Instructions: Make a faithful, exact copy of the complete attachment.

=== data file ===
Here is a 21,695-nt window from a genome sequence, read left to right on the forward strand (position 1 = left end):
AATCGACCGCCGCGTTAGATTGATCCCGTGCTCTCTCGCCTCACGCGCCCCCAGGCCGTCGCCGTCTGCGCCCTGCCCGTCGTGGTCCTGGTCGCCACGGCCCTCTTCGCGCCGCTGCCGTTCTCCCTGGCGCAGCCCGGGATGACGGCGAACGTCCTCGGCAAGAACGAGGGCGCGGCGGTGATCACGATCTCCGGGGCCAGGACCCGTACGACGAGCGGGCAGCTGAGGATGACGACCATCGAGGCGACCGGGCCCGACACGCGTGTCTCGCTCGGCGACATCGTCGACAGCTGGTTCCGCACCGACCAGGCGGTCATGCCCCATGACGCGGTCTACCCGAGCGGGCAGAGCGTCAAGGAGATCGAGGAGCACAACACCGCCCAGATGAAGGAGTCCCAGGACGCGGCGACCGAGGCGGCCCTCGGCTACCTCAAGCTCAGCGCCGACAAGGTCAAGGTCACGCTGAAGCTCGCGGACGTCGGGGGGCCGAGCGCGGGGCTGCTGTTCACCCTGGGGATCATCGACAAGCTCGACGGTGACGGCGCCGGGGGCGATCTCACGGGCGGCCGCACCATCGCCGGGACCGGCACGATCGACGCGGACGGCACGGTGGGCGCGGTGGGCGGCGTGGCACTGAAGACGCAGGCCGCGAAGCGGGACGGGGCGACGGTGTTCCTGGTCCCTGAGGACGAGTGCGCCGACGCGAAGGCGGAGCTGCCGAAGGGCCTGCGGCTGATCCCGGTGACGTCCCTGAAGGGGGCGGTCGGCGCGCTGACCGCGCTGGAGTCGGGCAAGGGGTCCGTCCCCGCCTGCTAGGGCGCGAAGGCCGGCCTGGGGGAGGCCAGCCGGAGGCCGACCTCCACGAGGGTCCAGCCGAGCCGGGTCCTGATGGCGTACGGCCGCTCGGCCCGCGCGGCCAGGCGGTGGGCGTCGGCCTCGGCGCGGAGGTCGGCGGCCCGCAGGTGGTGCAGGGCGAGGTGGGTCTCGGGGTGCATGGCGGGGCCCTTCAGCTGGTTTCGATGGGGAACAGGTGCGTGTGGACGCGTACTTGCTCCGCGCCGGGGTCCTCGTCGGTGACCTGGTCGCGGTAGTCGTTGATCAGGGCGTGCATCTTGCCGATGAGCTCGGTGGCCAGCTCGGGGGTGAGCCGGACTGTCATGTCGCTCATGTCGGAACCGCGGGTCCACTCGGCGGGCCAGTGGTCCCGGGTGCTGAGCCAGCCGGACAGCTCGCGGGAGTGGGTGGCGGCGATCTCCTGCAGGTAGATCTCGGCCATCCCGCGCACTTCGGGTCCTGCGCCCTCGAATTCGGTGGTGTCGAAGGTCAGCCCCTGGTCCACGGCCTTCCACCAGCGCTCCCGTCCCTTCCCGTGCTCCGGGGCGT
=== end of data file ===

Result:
Here is a 21,695-nt window from a genome sequence, read left to right on the forward strand (position 1 = left end):
AATCGACCGCCGCGTTAGATTGATCCCGTGCTCTCTCGCCTCACGCGCCCCCAGGCCGTCGCCGTCTGCGCCCTGCCCGTCGTGGTCCTGGTCGCCACGGCCCTCTTCGCGCCGCTGCCGTTCTCCCTGGCGCAGCCCGGGATGACGGCGAACGTCCTCGGCAAGAACGAGGGCGCGGCGGTGATCACGATCTCCGGGGCCAGGACCCGTACGACGAGCGGGCAGCTGAGGATGACGACCATCGAGGCGACCGGGCCCGACACGCGTGTCTCGCTCGGCGACATCGTCGACAGCTGGTTCCGCACCGACCAGGCGGTCATGCCCCATGACGCGGTCTACCCGAGCGGGCAGAGCGTCAAGGAGATCGAGGAGCACAACACCGCCCAGATGAAGGAGTCCCAGGACGCGGCGACCGAGGCGGCCCTCGGCTACCTCAAGCTCAGCGCCGACAAGGTCAAGGTCACGCTGAAGCTCGCGGACGTCGGGGGGCCGAGCGCGGGGCTGCTGTTCACCCTGGGGATCATCGACAAGCTCGACGGTGACGGCGCCGGGGGCGATCTCACGGGCGGCCGCACCATCGCCGGGACCGGCACGATCGACGCGGACGGCACGGTGGGCGCGGTGGGCGGCGTGGCACTGAAGACGCAGGCCGCGAAGCGGGACGGGGCGACGGTGTTCCTGGTCCCTGAGGACGAGTGCGCCGACGCGAAGGCGGAGCTGCCGAAGGGCCTGCGGCTGATCCCGGTGACGTCCCTGAAGGGGGCGGTCGGCGCGCTGACCGCGCTGGAGTCGGGCAAGGGGTCCGTCCCCGCCTGCTAGGGCGCGAAGGCCGGCCTGGGGGAGGCCAGCCGGAGGCCGACCTCCACGAGGGTCCAGCCGAGCCGGGTCCTGATGGCGTACGGCCGCTCGGCCCGCGCGGCCAGGCGGTGGGCGTCGGCCTCGGCGCGGAGGTCGGCGGCCCGCAGGTGGTGCAGGGCGAGGTGGGTCTCGGGGTGCATGGCGGGGCCCTTCAGCTGGTTTCGATGGGGAACAGGTGCGTGTGGACGCGTACTTGCTCCGCGCCGGGGTCCTCGTCGGTGACCTGGTCGCGGTAGTCGTTGATCAGGGCGTGCATCTTGCCGATGAGCTCGGTGGCCAGCTCGGGGGTGAGCCGGACTGTCATGTCGCTCATGTCGGAACCGCGGGTCCACTCGGCGGGCCAGTGGTCCCGGGTGCTGAGCCAGCCGGACAGCTCGCGGGAGTGGGTGGCGGCGATCTCCTGCAGGTAGATCTCGGCCATCCCGCGCACTTCGGGTCCTGCGCCCTCGAATTCGGTGGTGTCGAAGGTCAGCCCCTGGTCCACGGCCTTCCACCAGCGCTCCCGTCCCTTCCCGTGCTCCGGGGCGT